By mid-summer, heaps of luxuriant, slippery seaweeds heavily clothe the lower reaches of Oregon’s rocky intertidal.
What we call “seaweeds” may look like members of the Plant Kingdom, but few actually are.
The only common green plant on our outer shore is surf grass. Look closely and you’ll see the veins running length-wise down each leaf. Surf grass also has true roots, grass-type flowers and seedpods.
Although both groups make their own food, have rather tough cell walls, and generally don’t move, algae are distinguished from plants on several points. Although reproductive cells may develop in certain locations in some species, algae don’t have highly specialized reproductive structures, such as flowers, fruits, pods, or cones. Algae also don’t have highly specialized transportation systems, such as veins or roots, or protective structures, such as bark or waxy coatings. (By the way, “algae” is plural, “alga” is singular.)
Our common algae are divided into three very different groups: green algae, red algae, and brown algae. Although we tend to lump them together as “seaweeds,” the groups are not related: In addition to different basic pigmentation, each group has cell walls made of different material and each group stores different kinds of products in those cells.
The green algae seem most delicate — indeed, some are only one cell thick. Most often noticed by beach-walkers are the fine, delicate threads of Enteromorpha and the coin- to palm-sized bright, green, paper-thin sheets of sea lettuce.
Some of the red algae appear so tough they seem to be inorganic. The rounded splotches of bumpy, rose-pink coloring on the rocks and shells is truly algae, most often “pink-rock crust.” Though they look like masses of various small, branching pink corals, the coralline algae are several different red algae.
Most of what we’d call “kelp” are brown algae. Many of our brown algae have a mid-rib or stipe, a stem-shaped structure with attached blades, and a fingers-like holdfast that grips the rock. (The holdfast is not a root ball, since it doesn’t have vessels for transporting nutrients or water.) Our readily recognized brown algae include the stubby, branched rockweeds, the sea-palm that stands up to the heaviest surf, the iridescent kelp, and the familiar giant bull-whip kelp that washes ashore after storms.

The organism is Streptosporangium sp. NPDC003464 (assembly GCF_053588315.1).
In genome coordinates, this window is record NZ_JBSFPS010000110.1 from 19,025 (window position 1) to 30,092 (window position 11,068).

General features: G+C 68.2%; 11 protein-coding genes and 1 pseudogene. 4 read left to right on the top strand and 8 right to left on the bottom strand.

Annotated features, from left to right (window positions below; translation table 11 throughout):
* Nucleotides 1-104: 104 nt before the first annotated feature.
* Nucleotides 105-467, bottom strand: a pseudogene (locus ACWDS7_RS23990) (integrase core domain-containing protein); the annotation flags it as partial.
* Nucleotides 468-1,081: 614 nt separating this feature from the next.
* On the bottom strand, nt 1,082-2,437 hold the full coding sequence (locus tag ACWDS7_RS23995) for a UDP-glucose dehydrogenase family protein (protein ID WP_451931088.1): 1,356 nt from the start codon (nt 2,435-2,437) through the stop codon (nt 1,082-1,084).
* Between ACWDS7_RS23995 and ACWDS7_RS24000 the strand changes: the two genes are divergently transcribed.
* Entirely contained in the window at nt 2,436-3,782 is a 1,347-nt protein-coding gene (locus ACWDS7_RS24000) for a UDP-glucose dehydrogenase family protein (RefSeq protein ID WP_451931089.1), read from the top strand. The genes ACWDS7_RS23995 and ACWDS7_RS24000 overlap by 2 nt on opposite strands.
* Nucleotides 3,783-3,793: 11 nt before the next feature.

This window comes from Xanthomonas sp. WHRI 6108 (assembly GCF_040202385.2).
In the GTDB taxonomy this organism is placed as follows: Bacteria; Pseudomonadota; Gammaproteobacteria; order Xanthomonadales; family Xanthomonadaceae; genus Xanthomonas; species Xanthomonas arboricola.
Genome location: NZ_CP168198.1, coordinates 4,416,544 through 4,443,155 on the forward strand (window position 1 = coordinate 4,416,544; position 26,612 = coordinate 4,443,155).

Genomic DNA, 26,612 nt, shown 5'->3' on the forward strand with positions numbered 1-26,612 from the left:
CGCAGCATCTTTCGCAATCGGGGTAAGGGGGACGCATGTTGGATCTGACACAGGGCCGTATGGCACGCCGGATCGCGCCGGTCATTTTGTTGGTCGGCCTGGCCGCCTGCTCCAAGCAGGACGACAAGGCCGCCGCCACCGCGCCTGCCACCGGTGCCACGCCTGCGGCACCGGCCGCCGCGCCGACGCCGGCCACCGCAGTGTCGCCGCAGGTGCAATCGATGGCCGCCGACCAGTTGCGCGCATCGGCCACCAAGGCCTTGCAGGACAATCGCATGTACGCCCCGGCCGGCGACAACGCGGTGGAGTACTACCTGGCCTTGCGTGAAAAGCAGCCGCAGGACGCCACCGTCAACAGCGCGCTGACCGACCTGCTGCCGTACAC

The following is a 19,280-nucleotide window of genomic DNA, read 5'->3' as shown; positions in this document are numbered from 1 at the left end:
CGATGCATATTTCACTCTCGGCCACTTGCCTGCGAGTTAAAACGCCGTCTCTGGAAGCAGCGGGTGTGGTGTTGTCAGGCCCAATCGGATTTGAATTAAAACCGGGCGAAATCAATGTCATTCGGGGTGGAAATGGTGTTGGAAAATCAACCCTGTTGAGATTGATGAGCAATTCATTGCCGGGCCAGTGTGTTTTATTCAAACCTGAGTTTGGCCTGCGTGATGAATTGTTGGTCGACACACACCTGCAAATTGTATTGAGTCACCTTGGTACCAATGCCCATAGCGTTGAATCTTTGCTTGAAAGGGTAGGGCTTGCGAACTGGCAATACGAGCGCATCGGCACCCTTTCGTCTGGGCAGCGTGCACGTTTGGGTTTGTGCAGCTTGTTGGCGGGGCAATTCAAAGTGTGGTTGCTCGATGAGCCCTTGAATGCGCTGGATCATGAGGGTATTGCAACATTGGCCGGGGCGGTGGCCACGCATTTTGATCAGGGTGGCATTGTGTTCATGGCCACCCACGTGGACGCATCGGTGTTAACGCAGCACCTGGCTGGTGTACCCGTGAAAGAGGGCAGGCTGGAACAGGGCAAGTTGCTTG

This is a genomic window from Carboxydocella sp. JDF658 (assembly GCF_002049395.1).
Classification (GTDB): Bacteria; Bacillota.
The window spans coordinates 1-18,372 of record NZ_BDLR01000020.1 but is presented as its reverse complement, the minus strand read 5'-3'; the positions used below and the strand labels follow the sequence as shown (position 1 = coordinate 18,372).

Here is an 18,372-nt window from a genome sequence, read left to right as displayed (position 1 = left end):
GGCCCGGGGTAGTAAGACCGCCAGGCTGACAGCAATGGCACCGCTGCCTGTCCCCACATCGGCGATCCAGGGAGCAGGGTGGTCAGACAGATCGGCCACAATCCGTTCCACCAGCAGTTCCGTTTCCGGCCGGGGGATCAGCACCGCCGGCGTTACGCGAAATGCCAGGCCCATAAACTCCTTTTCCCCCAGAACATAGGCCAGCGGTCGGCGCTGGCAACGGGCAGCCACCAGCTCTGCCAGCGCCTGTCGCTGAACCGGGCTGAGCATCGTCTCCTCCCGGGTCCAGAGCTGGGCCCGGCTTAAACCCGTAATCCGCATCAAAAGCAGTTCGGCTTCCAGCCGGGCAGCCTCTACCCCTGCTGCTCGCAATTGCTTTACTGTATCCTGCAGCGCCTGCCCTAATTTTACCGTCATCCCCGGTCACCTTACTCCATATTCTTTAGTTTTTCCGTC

A wide variety of brown algae may be piled on the lowest exposed rocks like so many buttered lasagna noodles. When the incoming tide returns the water, such piles turn into a dense underwater forest, lithely swaying and churning with each wave.
These roiling forests provide food and dwelling surfaces for diverse communities of animals and other algae, from one-celled diatoms to sea otters. Humans, too, utilize algae as food, both straight-away and highly processed as additives to gel, thicken, or smooth out other products. Processed algae also is used in medicines and cosmetics. Key to many human uses is the mucus in kelp — the stuff that makes kelp slippery.
“Slippery” may be the most memorable characteristic of intertidal kelps for people walking in tidepools. What’s the advantage of being slippery to the kelp?
Some say being slippery makes it harder for other organisms to attach. For intertidal kelps, being slippery helps keep them from drying out before the tide returns. And when the tide does return, being slippery will help the water “slip past” the kelp, giving it some protection against being torn up by the force of the waves.
There are rewards to poking about the seaweeds exposed on the rocks. In addition to investigation the algae, you can observe some of the other life on and among them as you peek under and between the blades. But take care to replace the algae to protect the life beneath.
Take good care of yourself in your seaweed exploration, too: the slick and supple algae can be the tidepool’s most hazardous residents!